MPEG-4 Structured Audio

The MPEG-4 Structured Audio toolset

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An introduction to Structured Audio tools

Depending on how you count them, there are about six tools making up the Structured Audio part of the MPEG-4 standard. The canonical reference to really learn about them is the draft standard; it goes into excruciating detail on the exact bitstream formats, what you have to do to build an MPEG-4 implementation, and so on. This page provides an overview and cross-links to other resources in this web site; it's similar to a paper which covers the same territory.

The Structured Audio tools are:

SAOL (Structured Audio Orchestra Language)

SAOL is pronounced like the English word "sail" and is the central part of the Structured Audio toolset. It is a new software-synthesis language; we specifically designed it for use in MPEG-4. You can think of SAOL as a language for describing synthesizers; a program, or instrument, in SAOL corresponds to the circuits on the inside of a particular hardware synthesizer.

SAOL is not based on any particular method of synthesis. It is general and flexible enough that any known method of synthesis can be described in SAOL. We have written examples of FM synthesis, physical-modeling synthesis, sampling synthesis, granular synthesis, subtractive synthesis, FOF synthesis, and hybrids of all of these in SAOL.

If you're a musician, and want to learn more about using SAOL to make music, we have a SAOL users' page.

SASL (Structured Audio Score Language)

SASL is a very simple language that we created for MPEG-4 to control the synthesizers specified by SAOL instruments. A SASL program, or score, contains instructions that tell SAOL what notes to play, how loud to play them, what tempo to play them at, how long they last, and how to control them (vary them while they're playing).

SASL is like MIDI in some ways, but doesn't suffer from MIDI's restrictions on temporal resolution or bandwidth. It also has a more sophisticated controller structure than MIDI; since in SAOL, you can write controllers to do anything, you need to be able to flexibly control them in SASL.

SASL is simpler (or more "lightweight") than many other score protocols. It doesn't have any facilities for looping, sections, repeats, expression evaluation, or some other things. Our viewpoint is that most SASL scores will be created by automatic tools, and so it's easy to make those tools map from the intent of the composer ("repeat this block") to the particular arrangement of events that implement the intent.

There's a page on sophisticated control with SASL available.

SASBF (Structured Audio Sample Bank Format)

SASBF (sometimes we pronounce this "sazz-biff") is a format for efficiently transmitting banks of sound samples to be used in wavetable, or sampling, synthesis. The format is being re-examined right now in hopes of making it at least partly compatible with the MIDI Downloaded Sounds (DLS) format.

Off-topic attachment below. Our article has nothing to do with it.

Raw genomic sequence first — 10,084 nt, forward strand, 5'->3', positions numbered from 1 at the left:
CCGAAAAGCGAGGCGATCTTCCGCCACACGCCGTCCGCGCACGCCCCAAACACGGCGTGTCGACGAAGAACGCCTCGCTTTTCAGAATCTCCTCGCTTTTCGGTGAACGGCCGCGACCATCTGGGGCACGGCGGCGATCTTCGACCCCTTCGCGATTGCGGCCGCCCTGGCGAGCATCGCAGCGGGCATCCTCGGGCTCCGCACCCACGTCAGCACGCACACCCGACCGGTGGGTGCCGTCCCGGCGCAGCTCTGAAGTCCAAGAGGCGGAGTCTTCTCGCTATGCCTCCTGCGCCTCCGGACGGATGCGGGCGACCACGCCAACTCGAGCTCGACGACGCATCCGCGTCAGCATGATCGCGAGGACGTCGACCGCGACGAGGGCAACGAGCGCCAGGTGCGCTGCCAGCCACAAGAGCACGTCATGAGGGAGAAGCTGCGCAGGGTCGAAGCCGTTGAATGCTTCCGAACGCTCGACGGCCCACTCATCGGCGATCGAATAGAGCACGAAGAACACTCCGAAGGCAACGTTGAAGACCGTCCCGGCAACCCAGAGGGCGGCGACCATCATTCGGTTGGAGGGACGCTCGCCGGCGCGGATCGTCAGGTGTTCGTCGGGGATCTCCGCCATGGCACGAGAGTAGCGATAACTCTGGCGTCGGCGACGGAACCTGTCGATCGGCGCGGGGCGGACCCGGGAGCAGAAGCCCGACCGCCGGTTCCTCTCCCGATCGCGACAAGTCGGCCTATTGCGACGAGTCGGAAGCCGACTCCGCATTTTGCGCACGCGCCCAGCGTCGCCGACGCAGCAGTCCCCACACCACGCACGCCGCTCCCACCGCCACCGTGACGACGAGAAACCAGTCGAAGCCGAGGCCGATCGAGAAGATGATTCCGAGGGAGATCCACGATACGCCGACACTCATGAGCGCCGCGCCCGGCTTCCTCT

Machine Listening Group members aren't working too actively on this component of MPEG-4; we're providing some oversight and making sure that the final solution is interoperable. The most active participants in this activity are E-Mu Systems and the MIDI Manufacturers Association (MMA).

 MIDI Semantics

As well as controlling synthesis with SASL scripts, it can be controlled with MIDI files and scores in MPEG-4. MIDI is today's most commonly used representation for music score data, and many sophisticated authoring tools (such as sequencers) work with MIDI.

The MIDI syntax is external to the MPEG-4 Structured Audio standard; we only reference the MIDI Manufacturers Association's definition in the standard. But in order to make the MIDI controls work right in the MPEG context, we redefine the semantics (what the instructions "mean") in MPEG-4. The new semantics are carefully defined as part of the MPEG-4 specification.

There's a page on using MIDI to control SAOL available.


The scheduler is the "guts" of the Structured Audio definition. It's a set of carefully defined and somewhat complicated instructions that specify how SAOL is used to create sound when it is driven by MIDI or SASL. It's in the style of "when this instruction arrives, you have to remember this, then execute this program, then do this other thing".

This component of Structured Audio is crucial but very dull unless you're a developer who wants to implement a SAOL system. If you are a developer, there's a developer's page available.


BIFS is the MPEG-4 Binary Format for Scene Description. It's the component of MPEG-4 Systems which is used to describe how the different "objects" in a structured media scene fit together. To explain this a little more: in MPEG-4, the video clips, sounds, animations, and other pieces each have special formats to describe them. But to have something to show, we need to put the pieces together -- the background goes in the back, this video clip attaches to the side of this "virtual TV" object, the sound should sound like it's coming from the speaker over there. BIFS lets you describe how to put the pieces together.

AudioBIFS is a major piece of MPEG-4 we've designed for specifying the mixing and post-production of audio scenes as they're played back. Using AudioBIFS, we can specify how the voice-track is mixed with the background music, and that it fades out after 10 seconds and this other music comes in and has a nice reverb on it.

BIFS is generally based on the Virtual Reality Modeling Language (VRML), but has extended capabilities for streaming and mixing audio and video data into a virtual-reality scene. The AudioBIFS functions are very advanced compared to VRML's sound model, which is rather simple, and are being tentatively considered for use in a future version of VRML.

There's a page on AudioBIFS available.

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